"Breaking Bad" creator and showrunner Vince Gilligan has restated his seriousness about a spin-off series centered around sketchy lawyer Saul Goodman (Bob Odenkirk), apparently even initiating talks with series producer Sony Television Studios, AMC and writer-producer Peter Gould. But could such a show, which would like take the form of a dark comedy and be lighter in tone and substance than "Breaking Bad," be anything other than a letdown after the end of the great meth drama? In an interview in the new issue of Empire, Gilligan essentially admits that the theoretical show probably won't live up to the original, but that that shouldn't be a reason to not do it -- "Worst case scenario, it’s like the spin-off to M*A*S*H, AfterMASH, that nobody remembers – and I don’t think it hurt M*A*S*H any that it existed."
Are you worried that this potential Saul Goodman spin-off show could dilute the Breaking Bad brand?
"Well, you never assume lightning is going to strike twice. Having said that, I think a Saul Goodman show would be a great deal of fun, and a great challenge, and something I would look forward to doing. It’s definitely not set in stone yet, it’s definitely the early days of the process, and it may happen or it may not.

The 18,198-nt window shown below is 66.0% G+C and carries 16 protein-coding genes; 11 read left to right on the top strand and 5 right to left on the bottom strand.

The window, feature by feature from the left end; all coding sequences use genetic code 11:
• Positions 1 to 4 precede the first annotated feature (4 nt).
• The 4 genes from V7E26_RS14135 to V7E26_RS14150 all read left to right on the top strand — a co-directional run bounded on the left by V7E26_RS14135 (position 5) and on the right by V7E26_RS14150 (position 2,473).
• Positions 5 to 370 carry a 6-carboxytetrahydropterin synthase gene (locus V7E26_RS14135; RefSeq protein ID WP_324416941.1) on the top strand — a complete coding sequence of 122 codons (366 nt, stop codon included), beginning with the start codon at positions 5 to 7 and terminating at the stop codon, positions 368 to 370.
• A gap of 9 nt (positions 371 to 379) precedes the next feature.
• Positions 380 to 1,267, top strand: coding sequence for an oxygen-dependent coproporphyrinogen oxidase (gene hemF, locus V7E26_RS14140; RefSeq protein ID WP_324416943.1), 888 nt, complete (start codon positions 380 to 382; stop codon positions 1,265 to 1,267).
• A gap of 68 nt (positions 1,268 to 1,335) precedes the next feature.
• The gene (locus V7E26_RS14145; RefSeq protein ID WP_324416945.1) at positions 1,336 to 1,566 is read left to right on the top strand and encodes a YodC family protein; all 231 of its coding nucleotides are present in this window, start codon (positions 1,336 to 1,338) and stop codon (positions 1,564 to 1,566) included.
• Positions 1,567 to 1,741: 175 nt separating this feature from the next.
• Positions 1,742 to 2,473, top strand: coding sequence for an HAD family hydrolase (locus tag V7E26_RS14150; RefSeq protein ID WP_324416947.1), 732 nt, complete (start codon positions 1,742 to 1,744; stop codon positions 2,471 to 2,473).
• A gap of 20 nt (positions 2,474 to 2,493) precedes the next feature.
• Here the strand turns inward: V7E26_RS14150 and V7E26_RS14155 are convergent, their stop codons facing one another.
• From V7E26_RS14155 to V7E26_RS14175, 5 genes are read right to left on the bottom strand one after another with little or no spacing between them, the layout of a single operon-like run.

"We'll move heaven and earth to make it every bit as high quality as Breaking Bad, but then there’s the intangible question of whether it’ll affect people, whether it’ll move people as much as the mothership show did, and there’s no real answer to that. In fact, the safest answer to that is: 'Probably not to the same level.'
"Then you ask yourself, 'Does that mean it’s not worth doing?' I think it is indeed worth doing, and the way to approach it is by knowing that it’s not going to be the same thing. It’s not to be completely of a piece with the original show, but if it’s a challenge, and it’s interesting to us to do it, that’s reason enough. Worst case scenario, it’s like the spin-off to M*A*S*H, AfterMASH, that nobody remembers – and I don’t think it hurt M*A*S*H any that it existed. I don’t think we’re going to have that problem, though."
Eight episodes of "Breaking Bad" remain, with the second half of the fifth season scheduled to premiere on August 11. The episode will be directed by star Bryan Cranston.